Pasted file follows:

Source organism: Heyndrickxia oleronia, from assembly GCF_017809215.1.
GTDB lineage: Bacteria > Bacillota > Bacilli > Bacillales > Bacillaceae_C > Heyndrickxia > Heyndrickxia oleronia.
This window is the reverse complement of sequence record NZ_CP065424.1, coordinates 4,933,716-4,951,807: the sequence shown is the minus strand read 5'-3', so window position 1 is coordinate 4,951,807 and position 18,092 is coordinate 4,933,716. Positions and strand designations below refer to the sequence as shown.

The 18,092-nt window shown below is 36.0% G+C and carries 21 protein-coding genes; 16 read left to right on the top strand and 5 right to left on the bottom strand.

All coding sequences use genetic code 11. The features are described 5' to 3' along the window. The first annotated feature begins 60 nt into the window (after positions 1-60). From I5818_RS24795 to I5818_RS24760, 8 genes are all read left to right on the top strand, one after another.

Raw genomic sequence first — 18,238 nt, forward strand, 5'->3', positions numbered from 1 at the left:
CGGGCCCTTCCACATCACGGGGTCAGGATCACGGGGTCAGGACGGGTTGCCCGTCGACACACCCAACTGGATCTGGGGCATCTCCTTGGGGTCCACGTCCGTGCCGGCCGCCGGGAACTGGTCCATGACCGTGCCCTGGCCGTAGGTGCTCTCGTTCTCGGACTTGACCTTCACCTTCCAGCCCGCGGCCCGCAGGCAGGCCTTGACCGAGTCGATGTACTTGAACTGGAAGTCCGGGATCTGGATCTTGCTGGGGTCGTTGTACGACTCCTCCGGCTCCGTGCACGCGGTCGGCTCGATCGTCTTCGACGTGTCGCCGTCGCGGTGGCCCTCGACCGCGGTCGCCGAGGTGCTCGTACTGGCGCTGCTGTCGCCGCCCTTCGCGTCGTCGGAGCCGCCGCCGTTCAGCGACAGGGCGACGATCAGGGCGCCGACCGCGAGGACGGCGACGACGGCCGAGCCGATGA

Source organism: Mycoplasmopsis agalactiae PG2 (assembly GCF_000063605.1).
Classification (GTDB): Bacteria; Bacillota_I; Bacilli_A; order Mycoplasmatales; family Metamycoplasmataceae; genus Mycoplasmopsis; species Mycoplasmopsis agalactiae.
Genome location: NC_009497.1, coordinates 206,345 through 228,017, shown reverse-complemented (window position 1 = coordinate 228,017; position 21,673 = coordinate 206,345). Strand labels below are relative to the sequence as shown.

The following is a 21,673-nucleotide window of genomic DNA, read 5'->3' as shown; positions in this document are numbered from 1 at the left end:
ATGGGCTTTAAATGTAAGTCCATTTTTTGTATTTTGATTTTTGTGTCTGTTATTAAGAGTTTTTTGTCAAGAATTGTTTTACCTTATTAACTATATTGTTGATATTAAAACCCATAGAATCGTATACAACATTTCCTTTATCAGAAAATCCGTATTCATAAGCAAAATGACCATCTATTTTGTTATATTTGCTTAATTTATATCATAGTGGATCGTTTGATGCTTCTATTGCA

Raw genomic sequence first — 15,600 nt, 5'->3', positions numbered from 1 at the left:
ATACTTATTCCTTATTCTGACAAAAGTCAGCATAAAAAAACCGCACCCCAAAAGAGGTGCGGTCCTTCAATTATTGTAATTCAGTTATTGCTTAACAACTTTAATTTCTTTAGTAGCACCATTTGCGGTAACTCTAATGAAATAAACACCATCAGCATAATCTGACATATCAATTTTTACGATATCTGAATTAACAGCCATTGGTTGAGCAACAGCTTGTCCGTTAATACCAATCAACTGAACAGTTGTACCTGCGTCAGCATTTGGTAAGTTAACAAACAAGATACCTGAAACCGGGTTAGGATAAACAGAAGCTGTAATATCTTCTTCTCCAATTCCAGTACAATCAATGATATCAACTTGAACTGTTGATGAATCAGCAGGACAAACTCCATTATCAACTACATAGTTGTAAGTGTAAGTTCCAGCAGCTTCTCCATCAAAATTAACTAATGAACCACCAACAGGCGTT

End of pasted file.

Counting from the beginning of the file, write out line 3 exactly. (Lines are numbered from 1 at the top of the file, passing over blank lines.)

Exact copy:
This window is the reverse complement of sequence record NZ_CP065424.1, coordinates 4,933,716-4,951,807: the sequence shown is the minus strand read 5'-3', so window position 1 is coordinate 4,951,807 and position 18,092 is coordinate 4,933,716. Positions and strand designations below refer to the sequence as shown.